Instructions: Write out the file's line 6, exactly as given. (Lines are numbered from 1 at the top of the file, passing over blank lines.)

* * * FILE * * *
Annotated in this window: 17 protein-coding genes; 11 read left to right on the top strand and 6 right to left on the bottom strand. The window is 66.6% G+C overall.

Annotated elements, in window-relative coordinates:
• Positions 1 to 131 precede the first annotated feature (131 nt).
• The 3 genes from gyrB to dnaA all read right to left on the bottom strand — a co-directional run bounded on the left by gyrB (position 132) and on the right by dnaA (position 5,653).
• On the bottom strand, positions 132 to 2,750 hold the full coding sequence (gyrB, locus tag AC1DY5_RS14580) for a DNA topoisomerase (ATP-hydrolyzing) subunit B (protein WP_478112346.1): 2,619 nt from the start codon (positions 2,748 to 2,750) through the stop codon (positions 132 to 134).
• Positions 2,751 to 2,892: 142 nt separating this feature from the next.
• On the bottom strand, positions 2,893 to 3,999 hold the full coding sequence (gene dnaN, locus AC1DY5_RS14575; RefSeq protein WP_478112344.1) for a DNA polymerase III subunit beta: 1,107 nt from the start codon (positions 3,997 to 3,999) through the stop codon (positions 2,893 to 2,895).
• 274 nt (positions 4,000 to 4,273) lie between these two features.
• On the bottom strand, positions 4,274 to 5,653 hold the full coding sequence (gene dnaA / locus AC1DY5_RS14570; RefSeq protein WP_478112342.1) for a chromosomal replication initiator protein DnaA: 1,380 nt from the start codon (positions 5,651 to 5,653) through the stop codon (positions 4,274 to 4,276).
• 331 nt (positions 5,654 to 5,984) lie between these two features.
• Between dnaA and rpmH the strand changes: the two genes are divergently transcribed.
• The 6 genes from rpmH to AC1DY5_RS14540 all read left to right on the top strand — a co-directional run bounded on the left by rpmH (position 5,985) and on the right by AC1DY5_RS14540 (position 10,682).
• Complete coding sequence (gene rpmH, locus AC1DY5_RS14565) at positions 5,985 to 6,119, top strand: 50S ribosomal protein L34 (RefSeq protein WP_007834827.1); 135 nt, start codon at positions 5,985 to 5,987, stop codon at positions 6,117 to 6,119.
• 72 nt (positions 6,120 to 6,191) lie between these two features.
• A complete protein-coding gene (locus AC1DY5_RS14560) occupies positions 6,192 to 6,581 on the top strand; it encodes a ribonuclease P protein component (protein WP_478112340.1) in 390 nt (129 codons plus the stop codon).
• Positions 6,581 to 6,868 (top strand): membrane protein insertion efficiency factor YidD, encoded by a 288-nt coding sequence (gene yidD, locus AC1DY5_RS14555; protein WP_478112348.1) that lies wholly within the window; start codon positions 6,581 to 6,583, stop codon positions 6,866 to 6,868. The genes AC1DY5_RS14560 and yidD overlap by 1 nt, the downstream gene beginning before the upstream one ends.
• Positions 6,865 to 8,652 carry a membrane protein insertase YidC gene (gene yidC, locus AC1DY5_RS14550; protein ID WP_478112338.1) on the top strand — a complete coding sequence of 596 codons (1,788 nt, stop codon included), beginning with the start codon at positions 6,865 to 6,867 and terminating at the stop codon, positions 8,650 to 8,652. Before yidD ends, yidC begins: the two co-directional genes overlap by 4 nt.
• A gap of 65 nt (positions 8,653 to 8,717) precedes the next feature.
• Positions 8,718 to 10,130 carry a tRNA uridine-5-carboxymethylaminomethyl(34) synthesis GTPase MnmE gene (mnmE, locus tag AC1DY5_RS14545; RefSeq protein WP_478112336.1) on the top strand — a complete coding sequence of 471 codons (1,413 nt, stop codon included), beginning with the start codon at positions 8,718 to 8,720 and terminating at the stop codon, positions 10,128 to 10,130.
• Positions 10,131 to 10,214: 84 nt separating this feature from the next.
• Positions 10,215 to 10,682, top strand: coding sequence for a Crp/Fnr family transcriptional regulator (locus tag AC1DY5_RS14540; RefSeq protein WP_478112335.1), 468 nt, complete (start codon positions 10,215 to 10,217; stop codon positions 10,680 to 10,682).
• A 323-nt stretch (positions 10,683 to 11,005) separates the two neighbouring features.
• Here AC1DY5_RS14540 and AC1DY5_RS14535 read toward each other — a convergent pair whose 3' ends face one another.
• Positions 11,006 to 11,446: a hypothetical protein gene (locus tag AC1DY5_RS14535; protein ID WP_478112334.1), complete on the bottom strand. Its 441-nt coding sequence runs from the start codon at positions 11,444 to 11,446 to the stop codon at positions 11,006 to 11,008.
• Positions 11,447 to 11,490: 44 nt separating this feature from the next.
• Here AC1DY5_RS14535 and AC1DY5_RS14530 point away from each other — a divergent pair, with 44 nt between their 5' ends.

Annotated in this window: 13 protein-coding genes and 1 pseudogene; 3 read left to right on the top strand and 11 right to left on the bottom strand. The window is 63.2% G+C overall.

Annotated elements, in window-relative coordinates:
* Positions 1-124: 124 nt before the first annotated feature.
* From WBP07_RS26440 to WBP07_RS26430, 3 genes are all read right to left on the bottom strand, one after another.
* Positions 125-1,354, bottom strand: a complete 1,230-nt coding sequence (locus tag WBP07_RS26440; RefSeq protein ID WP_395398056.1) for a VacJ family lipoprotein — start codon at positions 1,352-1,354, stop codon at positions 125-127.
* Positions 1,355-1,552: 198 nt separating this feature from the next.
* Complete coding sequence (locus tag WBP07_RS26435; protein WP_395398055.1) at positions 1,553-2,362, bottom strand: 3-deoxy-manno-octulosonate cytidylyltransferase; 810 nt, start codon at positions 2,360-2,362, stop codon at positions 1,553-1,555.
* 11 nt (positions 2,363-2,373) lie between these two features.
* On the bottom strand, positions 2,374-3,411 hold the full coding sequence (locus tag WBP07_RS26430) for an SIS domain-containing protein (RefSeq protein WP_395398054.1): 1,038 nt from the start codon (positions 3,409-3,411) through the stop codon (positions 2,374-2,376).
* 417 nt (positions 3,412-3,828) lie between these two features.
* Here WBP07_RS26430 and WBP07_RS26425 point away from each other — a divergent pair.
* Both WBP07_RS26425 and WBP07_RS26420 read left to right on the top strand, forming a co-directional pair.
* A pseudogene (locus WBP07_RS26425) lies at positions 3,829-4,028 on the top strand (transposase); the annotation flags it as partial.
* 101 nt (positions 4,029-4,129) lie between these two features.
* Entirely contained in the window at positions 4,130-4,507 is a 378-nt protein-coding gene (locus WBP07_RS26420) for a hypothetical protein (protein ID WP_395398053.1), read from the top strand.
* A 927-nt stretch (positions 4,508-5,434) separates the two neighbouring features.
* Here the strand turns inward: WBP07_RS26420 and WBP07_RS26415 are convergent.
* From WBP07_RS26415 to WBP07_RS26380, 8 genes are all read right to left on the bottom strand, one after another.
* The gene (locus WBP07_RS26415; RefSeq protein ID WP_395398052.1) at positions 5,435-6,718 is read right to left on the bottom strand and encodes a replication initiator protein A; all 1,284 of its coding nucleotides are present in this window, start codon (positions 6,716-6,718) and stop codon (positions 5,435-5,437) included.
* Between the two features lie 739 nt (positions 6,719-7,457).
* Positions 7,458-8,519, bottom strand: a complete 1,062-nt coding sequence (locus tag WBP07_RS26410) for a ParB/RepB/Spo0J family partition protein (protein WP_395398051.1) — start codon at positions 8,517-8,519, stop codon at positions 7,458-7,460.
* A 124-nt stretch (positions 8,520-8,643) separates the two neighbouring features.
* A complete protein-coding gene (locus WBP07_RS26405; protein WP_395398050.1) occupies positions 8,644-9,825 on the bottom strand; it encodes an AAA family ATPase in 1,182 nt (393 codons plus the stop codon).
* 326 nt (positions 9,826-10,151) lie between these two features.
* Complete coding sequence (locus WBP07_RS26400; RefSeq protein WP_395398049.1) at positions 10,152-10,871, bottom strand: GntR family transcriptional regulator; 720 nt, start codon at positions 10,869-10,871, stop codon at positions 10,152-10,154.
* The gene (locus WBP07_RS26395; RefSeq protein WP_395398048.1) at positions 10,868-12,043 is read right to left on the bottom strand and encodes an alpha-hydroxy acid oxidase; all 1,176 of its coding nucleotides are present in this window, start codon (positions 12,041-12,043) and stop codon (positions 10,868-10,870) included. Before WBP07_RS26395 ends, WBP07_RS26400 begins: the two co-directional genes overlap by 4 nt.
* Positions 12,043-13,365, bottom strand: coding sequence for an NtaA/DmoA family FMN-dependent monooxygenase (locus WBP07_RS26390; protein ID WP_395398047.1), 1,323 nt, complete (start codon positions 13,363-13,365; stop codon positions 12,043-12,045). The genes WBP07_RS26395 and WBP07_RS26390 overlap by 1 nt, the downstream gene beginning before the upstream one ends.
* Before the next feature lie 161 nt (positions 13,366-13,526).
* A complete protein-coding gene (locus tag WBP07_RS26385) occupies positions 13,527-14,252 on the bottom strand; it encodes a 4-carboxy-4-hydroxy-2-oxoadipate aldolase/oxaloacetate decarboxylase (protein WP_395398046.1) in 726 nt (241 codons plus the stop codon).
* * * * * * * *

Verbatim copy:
• Positions 2,751 to 2,892: 142 nt separating this feature from the next.